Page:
North Carolina will have a new governor in 2017 after incumbent Gov. Pat McCrory conceded the election in a video posted to his official YouTube page Monday, and that could also mean a change in the state’s top technology leadership role.
McCrory’s concession comes after Roy Cooper, the state’s attorney general, led the race by 5,000 votes on the day after Election Day. According to ABC News, Cooper’s narrow lead grew in post-election counts. The state’s Board of Elections has not yet certified the results.
The concession casts uncertainty on the role of state Chief Information Officer Keith Werner, who took over the role from Chris Estes nearly one year ago. Werner took the helm of the state’s newly formed Department of Information Technology shortly after the state’s legislature enacted policy creating the department.
Though it is uncommon for a state CIO to remain within an organization following a political party change, it’s not unheard of. After the 2015 gubernatorial elections, incoming Louisiana Gov. John Bel Edwards kept on incumbent state CIO Richard “Dickie” Howze.
DIT officials declined to comment on what their department will look like under a Cooper administration, and also declined to speculate on the future of Werner. The department spokesperson did however say it was focusing on “ensuring a smooth and seamless transition to the Cooper administration, which benefits all North Carolina citizens.”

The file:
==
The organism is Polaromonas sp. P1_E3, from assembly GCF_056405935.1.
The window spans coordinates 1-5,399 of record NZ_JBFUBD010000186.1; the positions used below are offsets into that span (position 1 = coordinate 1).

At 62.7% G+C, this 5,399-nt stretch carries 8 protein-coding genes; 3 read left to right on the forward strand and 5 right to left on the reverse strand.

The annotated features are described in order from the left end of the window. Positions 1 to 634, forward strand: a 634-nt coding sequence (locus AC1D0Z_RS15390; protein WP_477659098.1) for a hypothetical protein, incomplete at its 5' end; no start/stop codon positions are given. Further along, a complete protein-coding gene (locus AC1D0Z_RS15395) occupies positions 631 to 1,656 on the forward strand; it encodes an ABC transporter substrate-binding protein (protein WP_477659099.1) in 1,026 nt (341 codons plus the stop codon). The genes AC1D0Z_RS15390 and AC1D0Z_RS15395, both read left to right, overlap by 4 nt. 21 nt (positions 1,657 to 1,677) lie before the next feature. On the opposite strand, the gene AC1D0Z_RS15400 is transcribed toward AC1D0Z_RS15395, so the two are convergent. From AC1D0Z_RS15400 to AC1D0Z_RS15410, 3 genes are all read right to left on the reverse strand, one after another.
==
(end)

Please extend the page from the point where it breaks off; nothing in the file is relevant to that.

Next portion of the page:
McCrory said in the video that being governor “has been a privilege and an honor, but during this wonderful season, it’s also time to celebrate our democratic process and respect what I see to be the ultimate outcome of the closest North Carolina governor’s race in modern history.”
He said there are “continued questions that should be answered regarding the voting process,” but he called for a smooth transition to Cooper.
“I ask all of us to please pray for our new governor Roy Cooper, our new president Donald Trump, and their families,” McCrory said. “I encourage everyone now more than ever to respect all of our public servants and the offices they were elected to hold.”
Editor’s Note: This story was updated at 3:11 p.m. December 5 to include a statement from the Department of Information Technology.